A perfect-fit Figaro in UofT Opera's NozzeReview
Mozart’s Le nozze di Figaro is an all-time, fan-favourite classic. The libretto by Lorenzo Da Ponte is exceedingly witty, fun, and well executed by the opera division at the University of Toronto. Conductor Sandra Horst expertly and flawlessly creates a beautiful sound complimenting the synchronicity of the orchestra and the singers. The overture particularly highlights the incredible passage work stellarly played by the strings who are all perfectly in sync with one another.
When we have a beautiful overture, it must be accompanied by an exquisite set, no? Production designer Fred Perruzza does not disappoint. It is such a sight to behold as the curtain rises to these bright blue walls and warm yellow tones. This warmness is also accompanied by the brilliant lighting design that constantly keeps us well lit. It truly sets the tone for the opening number, a fun and comedic interaction between Figaro (Korin Thomas-Smith), and Susanna (Maeve Palmer).
Incredible music, a beautiful set, and even stunning costumes too. Lisa Magill perfectly rounds out the production with her classic designs. She successfully fits the designs to the 18th century, and manages to have everyone looking their absolute best. She cleverly costumes the protagonists - Figaro and Susanna - in bright, warm colours, while the antagonists - the Count, for one - are wearing dark, black, and muted tones.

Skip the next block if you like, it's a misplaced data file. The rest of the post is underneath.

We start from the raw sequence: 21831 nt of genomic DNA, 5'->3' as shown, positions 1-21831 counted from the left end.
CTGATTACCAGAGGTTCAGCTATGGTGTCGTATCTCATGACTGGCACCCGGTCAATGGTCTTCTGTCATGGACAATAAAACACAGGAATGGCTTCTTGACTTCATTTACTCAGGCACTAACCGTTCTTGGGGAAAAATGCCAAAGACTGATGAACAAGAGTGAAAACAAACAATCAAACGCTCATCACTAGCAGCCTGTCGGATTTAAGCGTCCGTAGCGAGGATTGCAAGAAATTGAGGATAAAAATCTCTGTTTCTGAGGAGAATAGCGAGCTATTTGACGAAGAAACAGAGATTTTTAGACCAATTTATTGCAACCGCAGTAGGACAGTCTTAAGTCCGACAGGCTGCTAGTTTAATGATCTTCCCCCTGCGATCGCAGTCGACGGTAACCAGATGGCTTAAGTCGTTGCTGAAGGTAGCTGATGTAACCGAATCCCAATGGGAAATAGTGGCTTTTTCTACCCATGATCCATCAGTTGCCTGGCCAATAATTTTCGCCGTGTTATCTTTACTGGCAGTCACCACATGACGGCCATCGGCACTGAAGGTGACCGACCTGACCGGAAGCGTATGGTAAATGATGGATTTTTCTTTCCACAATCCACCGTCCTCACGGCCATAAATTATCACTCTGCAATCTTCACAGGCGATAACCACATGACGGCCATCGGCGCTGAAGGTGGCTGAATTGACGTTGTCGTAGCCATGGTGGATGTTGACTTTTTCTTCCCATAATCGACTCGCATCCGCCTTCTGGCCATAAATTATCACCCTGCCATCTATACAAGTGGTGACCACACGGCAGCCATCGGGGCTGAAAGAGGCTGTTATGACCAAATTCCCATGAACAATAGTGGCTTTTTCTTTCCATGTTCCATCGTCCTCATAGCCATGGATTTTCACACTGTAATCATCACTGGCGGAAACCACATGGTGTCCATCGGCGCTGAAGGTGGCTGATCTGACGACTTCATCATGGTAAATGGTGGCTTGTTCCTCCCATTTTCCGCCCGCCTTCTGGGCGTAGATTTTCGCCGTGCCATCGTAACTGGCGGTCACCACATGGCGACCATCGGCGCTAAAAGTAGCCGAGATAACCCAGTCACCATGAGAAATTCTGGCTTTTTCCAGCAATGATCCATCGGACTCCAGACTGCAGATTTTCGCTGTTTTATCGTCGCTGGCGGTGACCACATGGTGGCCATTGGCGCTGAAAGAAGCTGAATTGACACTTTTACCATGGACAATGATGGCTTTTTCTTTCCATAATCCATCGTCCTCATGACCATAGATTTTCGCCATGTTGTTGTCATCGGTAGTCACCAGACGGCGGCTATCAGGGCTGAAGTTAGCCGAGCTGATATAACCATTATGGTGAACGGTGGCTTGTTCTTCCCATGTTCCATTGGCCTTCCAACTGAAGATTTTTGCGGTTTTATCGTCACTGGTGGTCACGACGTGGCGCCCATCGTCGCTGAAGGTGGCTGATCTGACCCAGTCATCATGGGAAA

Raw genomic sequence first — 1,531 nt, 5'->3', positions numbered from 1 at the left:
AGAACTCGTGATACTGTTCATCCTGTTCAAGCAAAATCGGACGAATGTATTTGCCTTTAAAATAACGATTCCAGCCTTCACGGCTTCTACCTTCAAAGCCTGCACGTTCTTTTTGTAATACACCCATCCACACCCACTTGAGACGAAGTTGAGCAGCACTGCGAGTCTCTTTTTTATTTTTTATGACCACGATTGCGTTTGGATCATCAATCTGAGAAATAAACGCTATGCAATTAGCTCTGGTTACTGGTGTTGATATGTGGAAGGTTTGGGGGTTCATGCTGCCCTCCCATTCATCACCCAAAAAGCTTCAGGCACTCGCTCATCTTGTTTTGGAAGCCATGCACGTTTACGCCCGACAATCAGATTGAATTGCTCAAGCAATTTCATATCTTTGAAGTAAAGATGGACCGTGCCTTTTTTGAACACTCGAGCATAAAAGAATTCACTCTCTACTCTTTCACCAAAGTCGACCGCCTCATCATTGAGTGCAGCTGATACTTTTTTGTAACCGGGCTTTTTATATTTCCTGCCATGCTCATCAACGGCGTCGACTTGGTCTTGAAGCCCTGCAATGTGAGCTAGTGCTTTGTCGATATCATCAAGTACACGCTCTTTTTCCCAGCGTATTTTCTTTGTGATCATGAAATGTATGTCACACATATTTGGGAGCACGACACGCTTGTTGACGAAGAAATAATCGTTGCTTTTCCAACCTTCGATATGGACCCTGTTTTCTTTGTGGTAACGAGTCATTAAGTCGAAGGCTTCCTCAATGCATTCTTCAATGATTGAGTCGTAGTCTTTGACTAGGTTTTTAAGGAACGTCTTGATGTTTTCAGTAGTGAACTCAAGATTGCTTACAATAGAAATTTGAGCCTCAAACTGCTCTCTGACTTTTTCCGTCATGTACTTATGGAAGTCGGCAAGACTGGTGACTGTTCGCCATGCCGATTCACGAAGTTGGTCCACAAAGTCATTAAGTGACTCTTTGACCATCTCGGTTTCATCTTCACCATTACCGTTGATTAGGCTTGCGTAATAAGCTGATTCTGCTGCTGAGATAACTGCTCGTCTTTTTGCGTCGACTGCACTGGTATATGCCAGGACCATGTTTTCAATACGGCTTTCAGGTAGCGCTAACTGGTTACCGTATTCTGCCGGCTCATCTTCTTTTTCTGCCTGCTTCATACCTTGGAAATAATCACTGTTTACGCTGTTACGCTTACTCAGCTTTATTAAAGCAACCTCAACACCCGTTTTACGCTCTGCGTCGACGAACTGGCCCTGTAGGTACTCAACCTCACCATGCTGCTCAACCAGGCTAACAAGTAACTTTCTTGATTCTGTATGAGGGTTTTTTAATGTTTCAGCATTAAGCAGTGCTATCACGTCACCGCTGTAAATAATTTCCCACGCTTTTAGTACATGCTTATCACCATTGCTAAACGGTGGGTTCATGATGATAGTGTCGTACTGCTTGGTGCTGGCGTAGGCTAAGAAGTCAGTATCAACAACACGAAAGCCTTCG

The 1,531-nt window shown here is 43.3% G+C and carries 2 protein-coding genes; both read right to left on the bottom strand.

Thomas-Smith could not be a better Figaro. He skillfully plays his character with charm, wit, and energy that is constantly bouncing off of his Susanna. His warm rich tones fill the theatre, and also complements the warmth and sweet, delicate features of Palmer’s voice. Together they successfully execute the comedically playful couple, while excelling as individual singers as well.
The staging direction by Michael Albano further enhances the production, as well as the overall performance of the singers. Every character has their own specific nuance that they continue to stick with throughout the entire show. There is excellent characterization from Elias Theocharidis as Basillio, and Danlie Acebuque as Antonio. Both have slight gestures such as conducting, a turn of the lip, or a sip of a drink that occurs throughout, which enhances the realness of the opera even more.
Saige Carlson’s characterization of the Countess effectively portrays the mischievous scheming between herself and Susanna. The two performers bounce off of each other so well, actually feeding off of one another’s energy. The sweet delicate tones of Palmer float above the full roundness of Carlson’s lyric voice. I commend Carlson for her regal portrayal of the Countess, and believe that she executes this role well.
Overall, I believe this production is a success. Every aspect of this opera is clearly well thought out and executed from the costumes, the set, and the brilliant performance from the musicians. All of these elements beautifully complement each other, and I cannot wait for their next show. Bravi tutti!